By Chris Teale (File photo)
The Virginia General Assembly kicked off the 2017 legislative session last week, and Alexandria’s sewers are on the agendas of lawmakers from inside the city and around the state.
Just one day after the legislature convened in Richmond January 11, the state Senate Agriculture, Conservation and Natural Resources Committee advanced a bill that would force the city to take expedited action to stop releasing more than 10 million gallons of raw sewage each year into the Potomac River by 2020.
If the bill becomes law, the city would lose all state fund- ing from 2020 until the issues are resolved.
The bill received two of its required three readings Monday and Tuesday on the state Senate floor. Its third reading took place Wednesday, after the Times’ print deadline.
The bill, introduced by state Sen. Richard Stuart (R-28), and its ramifications brought swift condemnation from local leaders.
“This bill is completely unreasonable,” said city spokes- man Craig Fifer. “It is not a serious environmental bill, it’s a bill that is designed to get the city’s attention or make some sort of statement to other people. It is virtually impossible to do the work involved that the bill requires, and the patron knows that. This is not responsible legislation, it’s not fair legislation and it’s not helpful legislation when we are already aggressively trying to deal with this problem.”
Officials with the Alexandria Chamber of Commerce raised concerns about the impact Richmond cutting state funding to the city would have on the business community, as well as its impact on capital projects.
“It is a draconian measure that unfairly targets all Alexandria business owners, citizens, employees, public servants — including public safety officers and teachers — and visitors because of a [combined sewer outfall] operation,” the chamber said in a statement. “The July 1, 2020 timeline identified in the legislation is completely non- sensical, virtually ensuring Alexandria will lose all state fund- ing in [three and a half] years.”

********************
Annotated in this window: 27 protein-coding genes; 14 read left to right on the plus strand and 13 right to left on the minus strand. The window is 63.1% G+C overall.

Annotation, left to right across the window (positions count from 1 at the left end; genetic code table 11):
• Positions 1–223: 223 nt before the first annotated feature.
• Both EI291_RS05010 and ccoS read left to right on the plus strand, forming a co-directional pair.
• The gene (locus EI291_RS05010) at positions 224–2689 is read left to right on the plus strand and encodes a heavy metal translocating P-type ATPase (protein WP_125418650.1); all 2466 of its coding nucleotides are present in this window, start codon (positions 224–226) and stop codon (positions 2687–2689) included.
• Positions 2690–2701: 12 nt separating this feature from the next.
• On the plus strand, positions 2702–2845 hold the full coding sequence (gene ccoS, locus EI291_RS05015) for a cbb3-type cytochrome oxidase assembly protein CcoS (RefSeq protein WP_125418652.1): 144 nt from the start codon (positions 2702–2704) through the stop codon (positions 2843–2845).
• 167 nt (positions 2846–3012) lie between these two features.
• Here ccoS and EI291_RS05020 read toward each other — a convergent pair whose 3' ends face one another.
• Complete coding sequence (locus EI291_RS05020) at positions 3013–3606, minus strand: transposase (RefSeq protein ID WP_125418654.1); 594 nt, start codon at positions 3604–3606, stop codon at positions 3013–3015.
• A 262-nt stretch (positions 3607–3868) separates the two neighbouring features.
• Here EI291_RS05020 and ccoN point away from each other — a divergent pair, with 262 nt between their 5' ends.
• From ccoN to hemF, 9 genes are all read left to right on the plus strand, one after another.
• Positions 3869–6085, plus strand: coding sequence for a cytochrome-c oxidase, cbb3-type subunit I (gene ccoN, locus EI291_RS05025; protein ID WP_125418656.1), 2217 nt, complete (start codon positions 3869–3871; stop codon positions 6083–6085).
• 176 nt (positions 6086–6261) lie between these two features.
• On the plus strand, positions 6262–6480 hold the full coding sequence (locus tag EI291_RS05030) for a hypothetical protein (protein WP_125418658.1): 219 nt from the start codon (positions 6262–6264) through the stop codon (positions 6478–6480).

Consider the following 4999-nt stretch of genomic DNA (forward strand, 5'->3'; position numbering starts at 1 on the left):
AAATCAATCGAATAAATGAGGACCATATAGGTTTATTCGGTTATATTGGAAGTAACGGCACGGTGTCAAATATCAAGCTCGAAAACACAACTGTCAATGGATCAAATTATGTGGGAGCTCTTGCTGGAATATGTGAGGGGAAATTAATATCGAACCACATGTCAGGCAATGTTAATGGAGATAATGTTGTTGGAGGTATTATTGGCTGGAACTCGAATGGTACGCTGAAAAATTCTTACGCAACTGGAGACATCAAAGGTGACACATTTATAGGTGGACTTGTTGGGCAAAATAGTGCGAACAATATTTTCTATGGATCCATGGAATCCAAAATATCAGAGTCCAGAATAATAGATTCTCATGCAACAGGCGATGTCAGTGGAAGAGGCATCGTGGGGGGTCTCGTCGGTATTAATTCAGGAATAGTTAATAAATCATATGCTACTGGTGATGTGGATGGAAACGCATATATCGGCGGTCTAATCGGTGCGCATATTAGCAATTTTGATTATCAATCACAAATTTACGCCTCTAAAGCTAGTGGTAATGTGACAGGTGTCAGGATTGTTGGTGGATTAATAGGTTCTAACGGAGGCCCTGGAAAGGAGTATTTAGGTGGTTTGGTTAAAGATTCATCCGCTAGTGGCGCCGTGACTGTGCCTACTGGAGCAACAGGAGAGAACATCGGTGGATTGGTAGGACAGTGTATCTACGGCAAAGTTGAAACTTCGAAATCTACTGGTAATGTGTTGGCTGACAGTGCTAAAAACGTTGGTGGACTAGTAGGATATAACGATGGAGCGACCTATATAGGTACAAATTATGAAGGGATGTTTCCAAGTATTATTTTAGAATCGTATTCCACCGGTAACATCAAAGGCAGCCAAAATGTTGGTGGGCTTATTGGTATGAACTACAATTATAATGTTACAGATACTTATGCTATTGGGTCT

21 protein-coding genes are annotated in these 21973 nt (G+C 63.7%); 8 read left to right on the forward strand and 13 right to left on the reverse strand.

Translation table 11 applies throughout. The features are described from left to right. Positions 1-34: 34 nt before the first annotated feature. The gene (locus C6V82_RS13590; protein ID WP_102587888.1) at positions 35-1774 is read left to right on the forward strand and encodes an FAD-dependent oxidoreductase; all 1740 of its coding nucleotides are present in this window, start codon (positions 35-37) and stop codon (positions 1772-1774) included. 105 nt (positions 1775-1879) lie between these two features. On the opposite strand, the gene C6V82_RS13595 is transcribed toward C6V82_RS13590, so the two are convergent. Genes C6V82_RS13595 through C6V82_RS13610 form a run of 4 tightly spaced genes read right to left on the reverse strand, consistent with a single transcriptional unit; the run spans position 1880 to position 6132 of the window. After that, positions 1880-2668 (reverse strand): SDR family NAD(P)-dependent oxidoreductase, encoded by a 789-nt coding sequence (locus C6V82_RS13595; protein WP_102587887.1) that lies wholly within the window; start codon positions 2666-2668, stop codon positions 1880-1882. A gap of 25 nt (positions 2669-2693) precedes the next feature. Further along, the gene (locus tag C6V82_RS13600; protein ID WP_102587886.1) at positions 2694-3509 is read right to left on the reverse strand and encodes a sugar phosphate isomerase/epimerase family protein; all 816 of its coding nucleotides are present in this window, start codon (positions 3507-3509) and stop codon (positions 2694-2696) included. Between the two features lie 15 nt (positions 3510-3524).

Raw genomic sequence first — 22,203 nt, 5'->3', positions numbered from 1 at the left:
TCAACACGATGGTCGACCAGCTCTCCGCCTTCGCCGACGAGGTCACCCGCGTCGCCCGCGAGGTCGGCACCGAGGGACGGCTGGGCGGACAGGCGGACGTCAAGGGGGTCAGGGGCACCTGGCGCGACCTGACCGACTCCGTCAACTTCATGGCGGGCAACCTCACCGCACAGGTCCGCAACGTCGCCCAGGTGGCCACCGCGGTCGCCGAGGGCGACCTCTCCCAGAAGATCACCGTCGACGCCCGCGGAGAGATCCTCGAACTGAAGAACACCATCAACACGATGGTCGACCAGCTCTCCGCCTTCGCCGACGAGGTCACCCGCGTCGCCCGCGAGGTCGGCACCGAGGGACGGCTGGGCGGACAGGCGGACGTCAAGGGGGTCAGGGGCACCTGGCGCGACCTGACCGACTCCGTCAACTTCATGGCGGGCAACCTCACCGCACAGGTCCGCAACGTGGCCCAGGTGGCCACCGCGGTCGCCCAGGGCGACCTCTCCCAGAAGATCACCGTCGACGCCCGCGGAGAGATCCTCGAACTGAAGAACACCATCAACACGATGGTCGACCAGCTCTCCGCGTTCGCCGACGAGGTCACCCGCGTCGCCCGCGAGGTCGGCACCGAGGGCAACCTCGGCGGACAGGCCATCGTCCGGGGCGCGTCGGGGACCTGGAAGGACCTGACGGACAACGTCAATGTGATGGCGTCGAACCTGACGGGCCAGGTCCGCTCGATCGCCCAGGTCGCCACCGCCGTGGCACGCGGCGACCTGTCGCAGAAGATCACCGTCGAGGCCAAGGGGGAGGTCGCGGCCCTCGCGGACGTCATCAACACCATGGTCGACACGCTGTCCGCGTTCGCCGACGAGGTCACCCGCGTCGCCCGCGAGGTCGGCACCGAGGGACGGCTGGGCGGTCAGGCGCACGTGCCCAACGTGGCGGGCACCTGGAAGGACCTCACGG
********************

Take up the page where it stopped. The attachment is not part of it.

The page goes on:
Similar legislation in the House of Delegates, sponsored by Fairfax County Delegate David Albo (R-42), is slated for discussion by the House committee on commerce and labor. Albo’s bill would look to bring the city into compliance by 2027, but does not currently mention any punitive measures.
A bill introduced by state Sen. Adam Ebbin (D-30), who represents part of Alexandria, requiring the city to complete an assessment of discharges into Oronoco Bay by 2029 failed in committee.
Fifer pointed to steps the city is already taking to deal with its four sewage outfalls into the Potomac River. In May 2016, the city updated its long-term sewer control plan to regulate sewage outfalls into Hunting Creek and Hoofs Run as part of the Chesapeake Bay cleanup.
In November, city staff returned with a plan to accelerate projects to reduce sewage outfalls into Oronoco Bay. Under the revised plan, a feasibility study of correcting those outfalls would begin in 2018, and engineering assessments carried out by 2026, six years earlier than planned. Under the plan in its original form, study of the Oronoco Bay outfall was not called for until 2032.
But local environmental advocates the Potomac Riverkeeper Network criticized the plan as inadequate.
Last week, the group released an announcement calling on the Virginia Department of Environmental Quality to hold a public hearing on the updated plan, which the group said is sorely lacking.
“There’s no plan to fix raw sewage from outfall 001 at all, it’s just to review it 15 years from now,” said Potomac river keeper Dean Naujoks. “The bottom line is, a public hearing is an opportunity for VDEQ to hear from the public…This is a public asset, and the public has a right to weigh in on protecting existing uses, that’s the requirement under the Clean Water Act, that’s the law.”
VDEQ regional director Thomas Faha said in a December 19 letter that public participation exceeded the requirements of its combined sewer system permit. The network is appealing the decision.
The group pointed to water testing carried out by the city from 2007 to 2012 that found that the level of e.coli in the river violated state water quality standards. PRKN also found in its review of water quality testing that 51 percent of the city’s samples showed fecal bacteria at unsafe levels for human contact.
Naujoks noted that the Environmental Protection Agency wrote to the city in November requesting more information on various background data and a specific plan for a storage tank to capture stormwater and sewage before it is discharged.
EPA spokesman David Sternberg said in an email that some environmental groups had expressed concerns to the agency, so the letter was sent under section 308 of the Clean Water Act to demand information.
Fifer said the city is “put- ting forth considerable effort” on remediating its four sewage outfalls, regardless of the feelings of environmental groups or Richmond lawmakers.
“We have already committed about $190 million to address the first three of the four outfalls, and then we have a plan for the fourth one as well,” he said. “There is obviously a perception among some people that we’re not moving fast enough, and I think what it boils down to is basically that some people just don’t have the facts about what the city has already been doing, and some people also don’t have a frame of reference for what these massive capital projects involve.”